You might have noticed that this isn't our normal weekly apps round up. We're suspending that this week, and will be instead looking at the best apps you can get for reading comics on your phone.
Ranging from the official stuff, like Marvel Unlimited, to the third-party apps that read all the popular digital comic formats, there's something for everyone.
Comic Blitz (iOS)
This is probably the closest thing the comics world has to services like Netflix and Amazon Prime. For $10/£7 a month, you get unlimited access to the app's catalogue with no restrictions. That also includes a 1GB allowance for offline reading.
The only downside to Comic Blitz is that it's still a bit small time. There were some publishers involved that I recognise, like Dynamite and Valiant, but the big-league publishers like Marvel, Dark Horse, DC, Image, and so on, are absent. For some that'll be a dealbreaker, but just because they're less well known doesn't mean they're bad comics. So if you're looking for something a little bit different, you can find them right here.
If Comic Blitz is the top 'Netflix' of comics, Marvel Unlimited comes pretty damn close. If you pay Marvel $69/£48 each year, you get unlimited access to a very large percentage of Marvel's back catalogue. Not all of it there, but pretty much all of the important stuff is ready for your reading pleasure.
There are some downsides sadly, including the fact that you have to wait six months between new comics hitting shop shelves and when they arrive in the Unlimited catalogue. You also don't get to access the catalogue offline, with Marvel only giving you a measly 12-issue offline allowance. Still, it's great value for money given a standard six-ish issue paperback collection will usually cost you between £7 and £15.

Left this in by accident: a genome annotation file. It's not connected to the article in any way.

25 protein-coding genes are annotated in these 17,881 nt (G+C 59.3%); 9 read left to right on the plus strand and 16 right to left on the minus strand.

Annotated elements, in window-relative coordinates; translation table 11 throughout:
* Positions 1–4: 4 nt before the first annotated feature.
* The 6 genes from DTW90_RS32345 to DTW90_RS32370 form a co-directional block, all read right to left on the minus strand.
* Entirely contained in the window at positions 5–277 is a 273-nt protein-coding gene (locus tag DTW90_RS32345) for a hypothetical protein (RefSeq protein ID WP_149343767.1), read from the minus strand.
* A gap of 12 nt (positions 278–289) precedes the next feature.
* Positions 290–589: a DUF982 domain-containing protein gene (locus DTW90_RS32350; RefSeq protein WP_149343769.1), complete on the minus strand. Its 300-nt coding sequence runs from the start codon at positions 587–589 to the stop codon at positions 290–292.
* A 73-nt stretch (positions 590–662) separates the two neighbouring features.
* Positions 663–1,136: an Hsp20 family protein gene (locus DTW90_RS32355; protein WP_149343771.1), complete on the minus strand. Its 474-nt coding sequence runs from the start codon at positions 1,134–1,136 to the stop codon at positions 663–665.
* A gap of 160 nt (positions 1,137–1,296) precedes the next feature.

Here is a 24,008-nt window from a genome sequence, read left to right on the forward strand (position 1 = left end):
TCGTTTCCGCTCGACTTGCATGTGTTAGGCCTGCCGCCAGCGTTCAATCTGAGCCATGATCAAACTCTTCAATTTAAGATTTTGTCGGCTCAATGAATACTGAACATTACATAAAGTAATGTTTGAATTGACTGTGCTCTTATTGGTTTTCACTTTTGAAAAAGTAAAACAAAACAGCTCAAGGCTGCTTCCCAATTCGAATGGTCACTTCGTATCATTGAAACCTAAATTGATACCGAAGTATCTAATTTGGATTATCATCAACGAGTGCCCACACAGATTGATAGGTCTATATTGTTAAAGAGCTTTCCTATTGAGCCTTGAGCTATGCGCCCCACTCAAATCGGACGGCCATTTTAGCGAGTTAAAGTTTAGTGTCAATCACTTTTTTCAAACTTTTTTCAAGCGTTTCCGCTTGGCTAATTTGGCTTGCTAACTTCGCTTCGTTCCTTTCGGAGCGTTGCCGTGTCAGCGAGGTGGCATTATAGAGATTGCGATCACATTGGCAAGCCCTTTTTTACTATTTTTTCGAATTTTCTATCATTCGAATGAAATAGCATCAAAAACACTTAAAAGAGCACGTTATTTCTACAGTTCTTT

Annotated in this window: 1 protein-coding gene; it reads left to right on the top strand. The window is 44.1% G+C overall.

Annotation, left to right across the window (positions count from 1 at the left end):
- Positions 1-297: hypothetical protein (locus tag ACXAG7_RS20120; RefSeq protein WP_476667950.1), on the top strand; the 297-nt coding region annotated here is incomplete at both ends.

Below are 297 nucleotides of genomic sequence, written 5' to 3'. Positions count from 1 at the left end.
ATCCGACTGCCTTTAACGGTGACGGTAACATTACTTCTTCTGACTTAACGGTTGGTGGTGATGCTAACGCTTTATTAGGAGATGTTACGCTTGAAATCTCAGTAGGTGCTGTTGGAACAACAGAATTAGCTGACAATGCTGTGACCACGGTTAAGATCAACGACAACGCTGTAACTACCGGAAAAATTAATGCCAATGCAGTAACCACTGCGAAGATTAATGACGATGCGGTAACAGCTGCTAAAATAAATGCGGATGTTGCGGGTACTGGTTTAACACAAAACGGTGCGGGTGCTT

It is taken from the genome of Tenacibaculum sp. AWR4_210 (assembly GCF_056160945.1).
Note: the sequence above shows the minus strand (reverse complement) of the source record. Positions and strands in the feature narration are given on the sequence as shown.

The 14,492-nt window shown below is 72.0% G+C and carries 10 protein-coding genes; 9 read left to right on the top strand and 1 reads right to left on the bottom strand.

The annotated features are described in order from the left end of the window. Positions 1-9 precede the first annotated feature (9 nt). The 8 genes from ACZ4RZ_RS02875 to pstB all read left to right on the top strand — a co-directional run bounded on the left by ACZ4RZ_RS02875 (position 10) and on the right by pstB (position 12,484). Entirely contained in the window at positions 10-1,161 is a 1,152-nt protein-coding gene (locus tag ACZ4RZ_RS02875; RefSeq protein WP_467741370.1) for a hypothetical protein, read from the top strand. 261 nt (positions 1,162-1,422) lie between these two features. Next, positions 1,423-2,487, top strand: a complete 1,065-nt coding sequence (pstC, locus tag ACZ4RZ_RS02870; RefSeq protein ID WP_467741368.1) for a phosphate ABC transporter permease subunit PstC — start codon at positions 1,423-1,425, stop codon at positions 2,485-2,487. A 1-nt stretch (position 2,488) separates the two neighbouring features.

Marvel Unlimited also has a built in store, for buying individual issues that you get to keep and read whenever you like. The six-month delay still applies here, so you're probably best buying those from the official Marvel Store app (Android, iOS).
If you want to get your hands on any one of 2000AD's strong back catalogue, you'll need to download the official app and grab them there. So if you want to grab yourself some Judge Dredd (the proper one, not the crappy IDW version), ABC Warriors, Strontium Dog, and so on.
There are back issues of the main mag, and the Judge Dredd Megazine dating back to 2003, the option to subscribe to both, and the chance to buy yourself a selection of graphic novel collections. They don't open up in the app itself, but everything you buy from 2000AD is 100% DRM free – meaning you can use whatever comic or PDF reader you like the best.
The big downside to the app is that there is a lot of the 2000AD back catalogue that isn't available. So if you want to get your hands on some of the lesser known 2000AD titles, you'll have to go to the official site in a web browser. Little bit annoying, right?
The Kindle app is better known as a place to buy books, but there are also plenty of comics to buy. Little bit weird since Amazon owns Comixology, but hey ho. It's not fantastic, and searching can be a little bit tricky, but if you have the Kindle app already then it's well worth a look. Might as well save some extra space on your device, right?
Comixology is the biggest name in the world of digital comics, so if you're looking to buy then this is one of the places you should be looking. It has stuff for every publisher under the sun, and not just the big ones like Marvel and DC. Scroll through the list of publishers and you'll no doubt see a bunch of companies that you've never heard of. So there's definitely plenty of variety to be had.
Comixology also isn't just in the business of flogging you individual issues at £3 each, since it also has a selection of collected editions that will cost less than buying them all separately. Plus, unlike some comics apps *cough*Marvel*cough* the prices are available in currencies other than US dollars.
Just don't expect to find anything from 2000AD. The only 2000AD book I could find was Batman vs Judge Dredd, which was co-published with DC.